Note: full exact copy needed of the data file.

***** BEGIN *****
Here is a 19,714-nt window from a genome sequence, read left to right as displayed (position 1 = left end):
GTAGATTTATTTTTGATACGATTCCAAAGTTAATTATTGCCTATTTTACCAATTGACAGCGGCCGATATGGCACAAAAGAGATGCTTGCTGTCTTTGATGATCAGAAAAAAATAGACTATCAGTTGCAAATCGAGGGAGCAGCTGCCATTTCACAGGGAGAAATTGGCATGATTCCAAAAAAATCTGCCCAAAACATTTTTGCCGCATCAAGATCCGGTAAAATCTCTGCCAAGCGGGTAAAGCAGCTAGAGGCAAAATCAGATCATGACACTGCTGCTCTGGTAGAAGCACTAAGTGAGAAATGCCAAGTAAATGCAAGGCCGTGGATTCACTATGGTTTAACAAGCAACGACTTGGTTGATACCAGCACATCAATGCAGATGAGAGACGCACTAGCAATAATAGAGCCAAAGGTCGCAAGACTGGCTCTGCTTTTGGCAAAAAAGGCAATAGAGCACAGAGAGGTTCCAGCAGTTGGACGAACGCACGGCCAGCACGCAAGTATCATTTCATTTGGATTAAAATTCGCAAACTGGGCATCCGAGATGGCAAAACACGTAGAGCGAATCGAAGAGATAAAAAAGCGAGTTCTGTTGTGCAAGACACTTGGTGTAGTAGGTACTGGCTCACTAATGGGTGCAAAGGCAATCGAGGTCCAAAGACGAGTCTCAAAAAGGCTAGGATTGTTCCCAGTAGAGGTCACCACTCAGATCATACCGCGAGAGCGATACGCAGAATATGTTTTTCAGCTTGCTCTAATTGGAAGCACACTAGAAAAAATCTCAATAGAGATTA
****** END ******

Here is a 19,714-nt window from a genome sequence, read left to right as displayed (position 1 = left end):
GTAGATTTATTTTTGATACGATTCCAAAGTTAATTATTGCCTATTTTACCAATTGACAGCGGCCGATATGGCACAAAAGAGATGCTTGCTGTCTTTGATGATCAGAAAAAAATAGACTATCAGTTGCAAATCGAGGGAGCAGCTGCCATTTCACAGGGAGAAATTGGCATGATTCCAAAAAAATCTGCCCAAAACATTTTTGCCGCATCAAGATCCGGTAAAATCTCTGCCAAGCGGGTAAAGCAGCTAGAGGCAAAATCAGATCATGACACTGCTGCTCTGGTAGAAGCACTAAGTGAGAAATGCCAAGTAAATGCAAGGCCGTGGATTCACTATGGTTTAACAAGCAACGACTTGGTTGATACCAGCACATCAATGCAGATGAGAGACGCACTAGCAATAATAGAGCCAAAGGTCGCAAGACTGGCTCTGCTTTTGGCAAAAAAGGCAATAGAGCACAGAGAGGTTCCAGCAGTTGGACGAACGCACGGCCAGCACGCAAGTATCATTTCATTTGGATTAAAATTCGCAAACTGGGCATCCGAGATGGCAAAACACGTAGAGCGAATCGAAGAGATAAAAAAGCGAGTTCTGTTGTGCAAGACACTTGGTGTAGTAGGTACTGGCTCACTAATGGGTGCAAAGGCAATCGAGGTCCAAAGACGAGTCTCAAAAAGGCTAGGATTGTTCCCAGTAGAGGTCACCACTCAGATCATACCGCGAGAGCGATACGCAGAATATGTTTTTCAGCTTGCTCTAATTGGAAGCACACTAGAAAAAATCTCAATAGAGATTA